And I know what I'm talking about - my brother has Aspergers wink




"Parenting is the easiest thing in the world to have an opinion about, but the hardest thing in the world to do."

ProudToBeAMummy wrote:
Thanks ladies. I have tried asking him why he finds it hard and stuff like that but we are going to get help, I am not even try and do it ourselves. I am going to get assistants so I help dh and we can work though it together.


It sounds like a really good idea smile I hope everything starts to get better for you xx
I wasn't talking about you Zinkles. I was mentioning the mentality that people who are autistic hear all the time. That if we give our disability a name, it must be because we are "playing the autism card" or "just using it as an excuse" etc. When actually, we are naming it because we have trouble with something that is directly caused by our disability.

Having a brother with Asperger's is not the same as having Asperger's. Heaps of people know me; they make assumptions about me all the time and they are almost always wrong. You can't assume you understand a complex neurological disability just because you know one person who has it. One person also is not an accurate portrayal of a big spectrum either.

Negative attitudes in autistic people tend to come from entire lifetimes being treated poorly, because others around us make assumptions about our behaviours and about our motivations and intentions. "Laziness" and appearing to be lazy actually are direct issues linked to Asperger's, especially in males. So, it really cannot be considered as "just an excuse". You can't, as an outsider, decide what are legitimate problems to have and what are not legitimate ones. You can't feel what an autistic person feels.
http://autisticchick.blogspot.com.au/2013/12/sm...
That's great that you are talking about things, but just be aware that he may not be able to tell you why he finds things hard. Sometimes they don't really know. My brother will sometimes completely shut down if you ask him why he can't do something. Sometimes he knows why and sometimes he doesn't and it's just too much for him to even try to understand why.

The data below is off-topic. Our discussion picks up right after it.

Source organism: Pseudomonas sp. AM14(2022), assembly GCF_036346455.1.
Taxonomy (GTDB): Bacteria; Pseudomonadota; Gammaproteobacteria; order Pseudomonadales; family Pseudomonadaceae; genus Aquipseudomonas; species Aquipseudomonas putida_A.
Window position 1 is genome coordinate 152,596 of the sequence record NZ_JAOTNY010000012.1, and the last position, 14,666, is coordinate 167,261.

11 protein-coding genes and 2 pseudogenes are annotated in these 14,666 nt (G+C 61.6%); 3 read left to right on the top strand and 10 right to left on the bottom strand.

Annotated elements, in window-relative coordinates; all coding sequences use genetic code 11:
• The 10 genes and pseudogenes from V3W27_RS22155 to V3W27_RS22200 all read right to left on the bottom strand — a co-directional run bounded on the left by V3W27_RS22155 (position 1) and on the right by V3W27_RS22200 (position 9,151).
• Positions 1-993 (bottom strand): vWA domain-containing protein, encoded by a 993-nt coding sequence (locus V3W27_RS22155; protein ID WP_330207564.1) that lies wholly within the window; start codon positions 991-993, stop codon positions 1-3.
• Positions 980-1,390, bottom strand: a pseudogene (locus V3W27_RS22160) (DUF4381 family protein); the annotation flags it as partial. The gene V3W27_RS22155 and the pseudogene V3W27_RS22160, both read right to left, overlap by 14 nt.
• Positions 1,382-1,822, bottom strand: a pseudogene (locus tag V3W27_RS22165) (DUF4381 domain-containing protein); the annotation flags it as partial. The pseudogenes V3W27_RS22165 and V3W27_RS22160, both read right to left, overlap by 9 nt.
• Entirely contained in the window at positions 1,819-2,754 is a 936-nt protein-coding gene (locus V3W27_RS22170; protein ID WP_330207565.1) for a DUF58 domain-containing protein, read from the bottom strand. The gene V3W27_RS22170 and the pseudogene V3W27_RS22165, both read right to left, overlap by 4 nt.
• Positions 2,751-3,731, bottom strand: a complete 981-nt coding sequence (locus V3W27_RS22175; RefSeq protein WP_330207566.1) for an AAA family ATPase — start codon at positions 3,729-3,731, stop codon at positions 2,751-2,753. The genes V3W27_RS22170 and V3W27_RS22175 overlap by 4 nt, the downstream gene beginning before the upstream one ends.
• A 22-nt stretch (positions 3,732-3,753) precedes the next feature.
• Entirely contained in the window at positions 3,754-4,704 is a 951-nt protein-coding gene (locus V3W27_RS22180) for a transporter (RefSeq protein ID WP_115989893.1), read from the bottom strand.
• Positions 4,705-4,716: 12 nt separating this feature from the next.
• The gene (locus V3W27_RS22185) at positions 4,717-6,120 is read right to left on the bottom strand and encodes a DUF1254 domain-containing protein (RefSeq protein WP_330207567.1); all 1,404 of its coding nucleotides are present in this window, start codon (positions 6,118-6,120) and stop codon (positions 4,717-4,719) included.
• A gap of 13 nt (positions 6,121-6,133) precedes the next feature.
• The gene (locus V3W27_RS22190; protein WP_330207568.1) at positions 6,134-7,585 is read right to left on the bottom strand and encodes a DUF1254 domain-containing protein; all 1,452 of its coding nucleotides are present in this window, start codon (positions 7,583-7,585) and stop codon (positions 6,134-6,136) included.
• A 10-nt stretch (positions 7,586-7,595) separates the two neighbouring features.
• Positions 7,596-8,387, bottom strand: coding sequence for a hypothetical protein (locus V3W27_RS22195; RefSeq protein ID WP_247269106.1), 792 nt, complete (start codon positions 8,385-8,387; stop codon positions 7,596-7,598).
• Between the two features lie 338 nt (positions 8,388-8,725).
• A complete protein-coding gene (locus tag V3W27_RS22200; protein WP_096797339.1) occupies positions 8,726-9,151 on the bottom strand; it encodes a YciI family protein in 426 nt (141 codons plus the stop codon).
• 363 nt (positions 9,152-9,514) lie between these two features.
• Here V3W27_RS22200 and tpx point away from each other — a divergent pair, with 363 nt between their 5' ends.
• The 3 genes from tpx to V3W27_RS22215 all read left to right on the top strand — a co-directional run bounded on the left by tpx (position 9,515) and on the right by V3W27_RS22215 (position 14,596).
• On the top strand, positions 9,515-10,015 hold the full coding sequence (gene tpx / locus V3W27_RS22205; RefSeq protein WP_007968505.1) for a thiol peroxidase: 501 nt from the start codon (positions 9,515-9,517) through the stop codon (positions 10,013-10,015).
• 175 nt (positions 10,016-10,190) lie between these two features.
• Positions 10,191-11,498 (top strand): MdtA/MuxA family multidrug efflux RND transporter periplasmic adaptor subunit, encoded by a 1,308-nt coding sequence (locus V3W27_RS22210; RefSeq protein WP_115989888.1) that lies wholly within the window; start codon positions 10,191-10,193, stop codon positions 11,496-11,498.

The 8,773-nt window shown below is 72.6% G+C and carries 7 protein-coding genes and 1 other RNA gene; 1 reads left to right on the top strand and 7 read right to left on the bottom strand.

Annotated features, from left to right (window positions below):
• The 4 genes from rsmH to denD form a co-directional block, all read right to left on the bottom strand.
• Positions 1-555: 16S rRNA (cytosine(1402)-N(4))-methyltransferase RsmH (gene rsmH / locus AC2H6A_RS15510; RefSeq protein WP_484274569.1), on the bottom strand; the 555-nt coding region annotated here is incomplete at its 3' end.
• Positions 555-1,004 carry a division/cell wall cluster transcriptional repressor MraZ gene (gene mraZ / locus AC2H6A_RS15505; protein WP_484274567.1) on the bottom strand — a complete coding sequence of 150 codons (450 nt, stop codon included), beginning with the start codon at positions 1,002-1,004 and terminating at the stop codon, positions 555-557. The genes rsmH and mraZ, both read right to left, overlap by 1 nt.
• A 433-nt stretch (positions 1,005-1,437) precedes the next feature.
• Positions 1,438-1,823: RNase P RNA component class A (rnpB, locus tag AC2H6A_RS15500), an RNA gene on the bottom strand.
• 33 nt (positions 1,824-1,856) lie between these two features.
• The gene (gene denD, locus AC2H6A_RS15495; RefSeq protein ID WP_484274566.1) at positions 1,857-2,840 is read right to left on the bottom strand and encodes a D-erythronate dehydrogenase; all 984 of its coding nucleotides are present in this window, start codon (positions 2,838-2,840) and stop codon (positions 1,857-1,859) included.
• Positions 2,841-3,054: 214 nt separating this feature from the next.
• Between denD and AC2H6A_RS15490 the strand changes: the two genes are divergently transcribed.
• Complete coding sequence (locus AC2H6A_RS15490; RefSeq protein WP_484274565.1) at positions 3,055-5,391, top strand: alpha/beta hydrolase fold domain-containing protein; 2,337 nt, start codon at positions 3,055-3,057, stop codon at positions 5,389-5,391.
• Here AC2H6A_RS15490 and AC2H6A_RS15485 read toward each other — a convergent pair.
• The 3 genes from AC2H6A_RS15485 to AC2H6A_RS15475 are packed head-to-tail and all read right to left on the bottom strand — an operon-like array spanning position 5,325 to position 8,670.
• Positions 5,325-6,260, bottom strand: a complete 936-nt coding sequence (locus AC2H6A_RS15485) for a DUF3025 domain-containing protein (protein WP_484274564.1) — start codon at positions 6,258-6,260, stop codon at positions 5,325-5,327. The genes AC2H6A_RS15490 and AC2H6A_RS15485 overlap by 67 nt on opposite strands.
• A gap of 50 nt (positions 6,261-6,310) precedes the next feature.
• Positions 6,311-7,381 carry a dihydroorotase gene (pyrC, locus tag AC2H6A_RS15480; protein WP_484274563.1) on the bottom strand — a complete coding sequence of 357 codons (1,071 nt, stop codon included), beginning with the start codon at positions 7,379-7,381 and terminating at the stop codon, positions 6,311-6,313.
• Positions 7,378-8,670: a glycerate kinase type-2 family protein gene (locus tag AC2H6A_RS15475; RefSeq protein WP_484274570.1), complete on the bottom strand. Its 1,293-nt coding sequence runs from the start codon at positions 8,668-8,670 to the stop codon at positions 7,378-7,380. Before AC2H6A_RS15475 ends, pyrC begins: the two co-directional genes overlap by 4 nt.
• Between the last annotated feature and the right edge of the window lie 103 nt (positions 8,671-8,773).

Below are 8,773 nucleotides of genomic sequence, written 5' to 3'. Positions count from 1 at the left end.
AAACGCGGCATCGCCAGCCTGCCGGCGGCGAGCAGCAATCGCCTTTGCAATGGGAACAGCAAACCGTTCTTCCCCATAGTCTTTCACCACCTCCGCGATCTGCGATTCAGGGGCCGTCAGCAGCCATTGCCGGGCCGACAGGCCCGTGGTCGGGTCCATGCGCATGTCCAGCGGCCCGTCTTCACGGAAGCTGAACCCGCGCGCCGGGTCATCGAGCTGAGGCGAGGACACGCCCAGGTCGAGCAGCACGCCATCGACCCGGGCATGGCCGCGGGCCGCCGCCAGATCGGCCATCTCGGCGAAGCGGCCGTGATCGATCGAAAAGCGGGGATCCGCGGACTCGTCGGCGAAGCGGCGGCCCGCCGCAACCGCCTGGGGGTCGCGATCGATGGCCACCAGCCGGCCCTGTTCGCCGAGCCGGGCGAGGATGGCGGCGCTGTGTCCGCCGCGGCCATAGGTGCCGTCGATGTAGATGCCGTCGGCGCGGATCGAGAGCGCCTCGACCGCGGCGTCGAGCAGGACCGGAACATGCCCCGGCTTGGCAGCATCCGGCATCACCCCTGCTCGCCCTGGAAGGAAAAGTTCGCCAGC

Windmill, I understand that having a brother with Aspergers isn't the same as having it myself. I understand that I can't fully understand what it is like. But I do understand it a lot better than a lot NT people (obviously not including medical professionals).

People seem to have the idea that if it is not a visible disability it's all in your head and you are simply not trying hard enough. There are a lot of times when people who don't know him would just think he is being lazy or dramatic but my mum and I can see that it's actually because he finds something too difficult. I also understand that there are times when it is pure laziness. And there are also times when it could just as easily be either so we are careful not to put pressure on him just in case.

I know what you mean about where the negative attitudes come from. My brother has done practically nothing after leaving school a few years ago. He started off with great intentions, but his motivation took a real blow when people who were supposed to be helping him had the attitude that he couldn't do all of these things. It got to the point he would barely come out of his room. My mum managed to sort something out for him called workbridge. It's a program that helps people with all kinds of disabilities get into work. Since starting this he has come along so far. He has his motivation back again. He is currently trying to sort out moving out of home and starting a course that he wanted to do since he left school. All he needed was someone else to tell him he could do it. Apparently your mum and sister saying you could do it wasn't enough tongue

I think I covered all I wanted to say, but I'm on my phone and it's a pain to type and to read back. Hopefully it makes sense tongue




"Parenting is the easiest thing in the world to have an opinion about, but the hardest thing in the world to do."